C. 3, 8, 5.

He wrote prose treatises on gems (for which he had agreat predilection), and on various subjects of natural history: he also attempted a few small poems. His productions as an author, however, as well as his eloquence, for which he was not without talent, are very much censured by the ancients (Seneca, Quintilian, Tacitus) for their effeminacy, affectation, and pomposity. The following fragment of a hendecasyllabon which has been preserved does not belie this criticism:—

“ Lucentes, mea vita, nec smaragdos
Beryllos, Flacce, nec nitentes
Nec percandida margarita quaero,
Nec quos Thynica lima perpolivit
Annellos nec iaspios lapillos."

3ut all are unanimous in praising his zealous and unwearied efforts for the promotion of literature and the fine arts. His palace on the Esquiline Hill was the general resort of the greatost poets of his age,— Virgi), Varius, Horace, Propertius, &c. Most of them had acquired a competency, some had even attained to opulence, either by his liberality or through his earnest and effective recommendation. The lovely Sabine farm, in the possession of which Horaee was so happy, was a present made to him by Maecenas after the publication of the First Book of Satires (719—35). These marks of favour and friendship were the more valued by those who recoived them, as Maecenas was very careful in selecting his friends, and in his choice was guided more by moral excellence than by birth.

“ Noble Maecenas! wouldst thou learn the best
Of that wherein I deem myself thrice blest?
It is that Ileither chance mor festal wine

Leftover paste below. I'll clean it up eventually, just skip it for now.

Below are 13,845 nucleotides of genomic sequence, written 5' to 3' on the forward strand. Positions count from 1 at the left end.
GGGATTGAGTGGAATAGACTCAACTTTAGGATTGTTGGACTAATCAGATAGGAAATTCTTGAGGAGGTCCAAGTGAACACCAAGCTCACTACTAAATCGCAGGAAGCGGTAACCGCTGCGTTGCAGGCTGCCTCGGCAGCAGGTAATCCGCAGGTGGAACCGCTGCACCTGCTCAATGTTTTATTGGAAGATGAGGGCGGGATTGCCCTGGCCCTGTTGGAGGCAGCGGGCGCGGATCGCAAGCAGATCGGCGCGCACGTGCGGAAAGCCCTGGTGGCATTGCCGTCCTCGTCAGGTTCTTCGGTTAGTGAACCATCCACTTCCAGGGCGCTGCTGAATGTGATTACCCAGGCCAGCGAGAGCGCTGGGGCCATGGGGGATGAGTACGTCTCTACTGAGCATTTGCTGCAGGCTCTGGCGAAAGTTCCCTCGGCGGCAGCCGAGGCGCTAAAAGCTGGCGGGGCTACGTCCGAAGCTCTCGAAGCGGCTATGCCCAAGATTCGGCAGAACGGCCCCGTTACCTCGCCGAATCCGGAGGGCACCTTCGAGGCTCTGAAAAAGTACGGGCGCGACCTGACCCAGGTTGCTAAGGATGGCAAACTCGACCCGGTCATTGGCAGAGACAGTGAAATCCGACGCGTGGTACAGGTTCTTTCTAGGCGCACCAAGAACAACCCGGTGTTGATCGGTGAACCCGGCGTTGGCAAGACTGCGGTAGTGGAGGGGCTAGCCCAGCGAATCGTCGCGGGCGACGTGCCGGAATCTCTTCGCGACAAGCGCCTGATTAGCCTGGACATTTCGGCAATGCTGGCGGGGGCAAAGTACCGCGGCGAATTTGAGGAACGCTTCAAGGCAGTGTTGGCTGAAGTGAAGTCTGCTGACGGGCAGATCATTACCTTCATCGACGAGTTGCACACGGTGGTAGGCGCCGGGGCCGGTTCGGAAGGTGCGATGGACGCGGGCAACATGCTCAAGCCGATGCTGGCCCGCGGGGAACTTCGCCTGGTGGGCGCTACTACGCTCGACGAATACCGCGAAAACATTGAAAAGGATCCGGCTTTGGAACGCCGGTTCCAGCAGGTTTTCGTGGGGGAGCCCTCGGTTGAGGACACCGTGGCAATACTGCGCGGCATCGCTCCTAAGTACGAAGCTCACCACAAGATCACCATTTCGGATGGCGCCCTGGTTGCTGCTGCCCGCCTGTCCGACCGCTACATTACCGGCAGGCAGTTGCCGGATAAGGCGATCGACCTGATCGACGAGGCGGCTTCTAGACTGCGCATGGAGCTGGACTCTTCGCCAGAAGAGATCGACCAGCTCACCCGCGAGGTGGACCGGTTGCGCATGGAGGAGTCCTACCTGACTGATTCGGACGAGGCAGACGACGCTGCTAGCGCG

First made the friemd of all the muses mine;
But Virgil, bard whose praise is more tham fame,
And Varius, born to raise the I{oman name,
Told at thy board, in fair commending phrase,
The story of my lowly life and lays.

When in thy presence stood my bashful youth,
Rich only in the love of song and truth,
Untrained in courtly arts, to halls unused,
My words were broken and their sense confused;
Yet did I tell thee that mine humble race
Up to no famous fount its stream could trace,
That no broad lands, where corm and vines might grow,
Nor fair Saturiam steeds were mine to show.

True to that custom taught in wiser times,
Thine answers came in brief but courteous chimes;
Yet when mine waning moons reflection brought,
Thou badst me share the friendship many sought.
Therefore I hold my days with honour crowned,
Since not for fortune's gifts nor sires remowned,
But for fair aims and deeds of virtuous end,
The wise Maecenas chose me for his friend."
SAT. LIB. I. SAT. vI. 52-64.

During the last years of his life, Maecenas was much annoyed with fever and sleeplessness. He died in 746 (B. c. 8), and only a few months later his mourning friend Horace followed him to the grave, ' as he had once foretold him in a pathetic declaration of his fervent attachment:—

** Alas, if ever thou, the half of my soul, be by
Some power snatched from me earlier, why shall I, the remaining part,
Stay behind. being no longer dear to myself, and no longer entire?
Let that unhappy day take us both away.
I do not swear a false oath : I shall go, I shall go,
Whenever thou shalt lead tlie way, ready to accompany thee
On thy lastjourney."

CARM. LiB. II. C. xviii. 5-12.